Ka'ena Point Trail, Oahu, Hawaii
Ka'ena Point, Waianae, HI, USA
hawaiistateparks.org/hiking/… - (808) 587-0300 Dept of Land & Natural Resources, State Parks Div.
Ka'ena Point Trail, Oahu, Hawaii Waianae Reviews
Ka‘ena Point Trail - The Westernmost Point of Oahu, HI Mar 17, 1999
Trail Length: 3.5 miles (1.7 miles each way to the central, westernmost point of the Island of Oahu from either trailhead from the northern or southern trailhead approaches)
Activity: Pedestrian hiking, mountain biking with full suspension recommended and expect to carry your bike in some places (No vehicles)
Difficulty: Moderate (Allow 1 to 3 hours depending on your pace)
Terrain: Open coastline with natural sand dunes and rocks (bring H2O and wear sunscreen & a hat due to the wind, sun and heat)
Elevation Gain: None (some areas of the former dirt road and railroad bed are rocky with erosion and potholes which can twist ankles)
Park Name: Ka'ena Point State Park (808)587-0300
Description: Ka'ena Point is at the westernmost point of O‘ahu. The trail leads to Ka‘ena Point Natural Area Reserve, a remote and scenic protected area harboring some of the last vestiges of coastal sand dune habitat on the island, and home to native plants and rare/endangered seabirds. Whales and schools of dolphins frequent this shoreline during the winter months.
Stay away from the wave-exposed coast unless you are familiar with hazardous ocean conditions. BE SURE TO SECURE/LOCK YOUR VEHICLE - THIS IS A REMOTE AREA OF OAHU AND CAN BE UNSAFE IF TRAVELLING SOLO. RECOMMEND GROUP HIKING/BIKING ONLY! BE PREPARED FOR CRIMINALS.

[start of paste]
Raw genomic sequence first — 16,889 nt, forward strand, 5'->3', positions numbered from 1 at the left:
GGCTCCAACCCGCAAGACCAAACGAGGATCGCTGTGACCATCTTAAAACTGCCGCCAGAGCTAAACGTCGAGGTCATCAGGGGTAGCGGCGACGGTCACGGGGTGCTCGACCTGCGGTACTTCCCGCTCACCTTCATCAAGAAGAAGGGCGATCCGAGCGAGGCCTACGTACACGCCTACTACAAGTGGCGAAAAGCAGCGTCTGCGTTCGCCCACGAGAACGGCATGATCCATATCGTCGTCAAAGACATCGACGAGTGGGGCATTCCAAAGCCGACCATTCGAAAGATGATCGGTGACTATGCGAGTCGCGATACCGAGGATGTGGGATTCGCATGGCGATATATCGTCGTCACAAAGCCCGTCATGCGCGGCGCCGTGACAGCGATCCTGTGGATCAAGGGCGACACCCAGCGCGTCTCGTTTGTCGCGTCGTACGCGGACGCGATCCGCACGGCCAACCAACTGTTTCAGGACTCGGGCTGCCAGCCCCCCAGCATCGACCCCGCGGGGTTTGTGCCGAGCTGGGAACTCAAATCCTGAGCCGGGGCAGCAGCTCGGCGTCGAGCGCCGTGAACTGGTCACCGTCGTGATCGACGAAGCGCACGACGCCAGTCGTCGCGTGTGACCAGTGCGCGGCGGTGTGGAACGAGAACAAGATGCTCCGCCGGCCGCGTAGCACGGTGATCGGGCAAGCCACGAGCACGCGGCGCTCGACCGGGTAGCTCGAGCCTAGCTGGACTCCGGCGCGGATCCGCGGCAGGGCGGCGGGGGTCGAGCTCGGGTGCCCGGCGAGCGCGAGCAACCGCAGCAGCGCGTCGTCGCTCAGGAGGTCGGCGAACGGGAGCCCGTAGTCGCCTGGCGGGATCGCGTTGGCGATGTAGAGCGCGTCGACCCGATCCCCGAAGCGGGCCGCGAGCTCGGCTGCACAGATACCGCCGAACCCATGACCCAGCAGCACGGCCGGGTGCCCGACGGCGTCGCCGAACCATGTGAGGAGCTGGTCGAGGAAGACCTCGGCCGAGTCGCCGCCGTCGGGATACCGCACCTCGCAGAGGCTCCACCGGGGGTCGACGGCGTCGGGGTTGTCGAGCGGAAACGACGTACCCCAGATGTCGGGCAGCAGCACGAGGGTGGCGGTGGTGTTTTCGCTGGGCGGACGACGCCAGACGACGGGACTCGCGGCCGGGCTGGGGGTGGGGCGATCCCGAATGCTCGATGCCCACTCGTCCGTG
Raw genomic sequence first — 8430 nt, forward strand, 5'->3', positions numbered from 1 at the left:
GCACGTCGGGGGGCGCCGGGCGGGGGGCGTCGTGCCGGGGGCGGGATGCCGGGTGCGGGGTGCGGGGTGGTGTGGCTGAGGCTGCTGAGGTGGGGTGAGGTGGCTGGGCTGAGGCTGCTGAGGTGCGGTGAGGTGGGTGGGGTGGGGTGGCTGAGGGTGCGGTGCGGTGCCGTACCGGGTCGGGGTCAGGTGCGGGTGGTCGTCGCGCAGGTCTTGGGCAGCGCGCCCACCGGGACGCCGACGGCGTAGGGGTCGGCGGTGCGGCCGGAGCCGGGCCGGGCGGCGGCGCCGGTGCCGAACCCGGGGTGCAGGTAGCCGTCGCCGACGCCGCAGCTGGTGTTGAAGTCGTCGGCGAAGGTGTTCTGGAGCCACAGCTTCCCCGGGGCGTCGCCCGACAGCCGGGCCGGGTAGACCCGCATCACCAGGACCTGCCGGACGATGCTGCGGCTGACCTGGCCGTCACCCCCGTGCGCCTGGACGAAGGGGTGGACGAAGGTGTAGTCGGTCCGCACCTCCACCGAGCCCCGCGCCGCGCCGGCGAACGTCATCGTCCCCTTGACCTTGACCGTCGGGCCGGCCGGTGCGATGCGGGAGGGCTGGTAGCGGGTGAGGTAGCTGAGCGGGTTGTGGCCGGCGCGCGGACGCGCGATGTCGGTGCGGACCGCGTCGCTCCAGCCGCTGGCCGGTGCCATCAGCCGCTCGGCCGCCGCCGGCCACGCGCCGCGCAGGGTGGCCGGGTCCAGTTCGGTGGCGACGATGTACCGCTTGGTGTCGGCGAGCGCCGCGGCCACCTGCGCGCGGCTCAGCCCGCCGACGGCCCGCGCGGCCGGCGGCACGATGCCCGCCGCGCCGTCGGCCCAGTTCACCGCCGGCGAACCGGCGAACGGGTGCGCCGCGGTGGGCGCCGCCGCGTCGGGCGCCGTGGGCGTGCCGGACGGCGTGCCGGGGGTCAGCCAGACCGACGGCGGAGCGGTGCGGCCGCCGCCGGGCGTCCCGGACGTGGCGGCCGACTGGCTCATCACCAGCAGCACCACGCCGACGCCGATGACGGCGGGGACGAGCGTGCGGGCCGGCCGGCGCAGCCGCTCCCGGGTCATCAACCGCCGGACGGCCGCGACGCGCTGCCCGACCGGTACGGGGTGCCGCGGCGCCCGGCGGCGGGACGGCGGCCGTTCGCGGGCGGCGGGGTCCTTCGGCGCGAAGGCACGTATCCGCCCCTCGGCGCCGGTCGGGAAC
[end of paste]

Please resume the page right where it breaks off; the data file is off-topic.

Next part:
Route from the South: From the Wai‘anae side, the trailhead begins at the end of the paved road in the Keawaula Section of Ka‘ena Point State Park. Follow the dirt roadway for 2.4 miles to Ka‘ena Point Natural Area Reserve. This route follows the shoreline on your left (southwest), characterized by boulder beaches and occasional tide pools, while cliffs rise above you on your right (northeast). Midway along the trail are a pair of small blowholes. In places the old road has eroded completely.
Route from the North: From the Mokule‘ia side, park at the end of the paved road past Dillingham Airfield & Gliderport, and follow the dirt roadway for 2.5 miles. The trail traverses a broad, relatively flat coastal plain marked by a raised limestone reef and sand dunes.
A navigational light is visible at the point and the rocks incline into the surf. The sand dunes and sunsets can be spectacular at Ka'ena Point, but please be respectful of the Hawaiian ancestral significance of this area. Ka'ena Point was the "jumping off" site for souls departing this life according to Hawaiian folklore. Also, as a word of caution to allow others to enjoy Ka'ena Point, this is a Natural Area Reserve so please take care to avoid damaging native flora and watch for nesting seabirds, of which some make burrow nests.
We did this hike from the north (Mokule‘ia) side in time for the sunset, but we were glad we brought large flashlights and made our way back quickly as a group as soon at the sun set and there was still twilight. Nothing happened to our group or vehicles, but there was "evidence" of criminal activity in this remote area which can be unsettling for some, despite the natural beauty of the area.
Take a hike! Ka'ena Point Trail, State Park and Nature Area Reserve is a beautiful place to take in the sunset surrounded by life in the sea, the air, the mountains and the dunes! Not your average tourist attraction on Oahu, either!
Part of the Jeff and Jenny's Travels from 1998 to 2008 travel blog
Part of the list Hawaii
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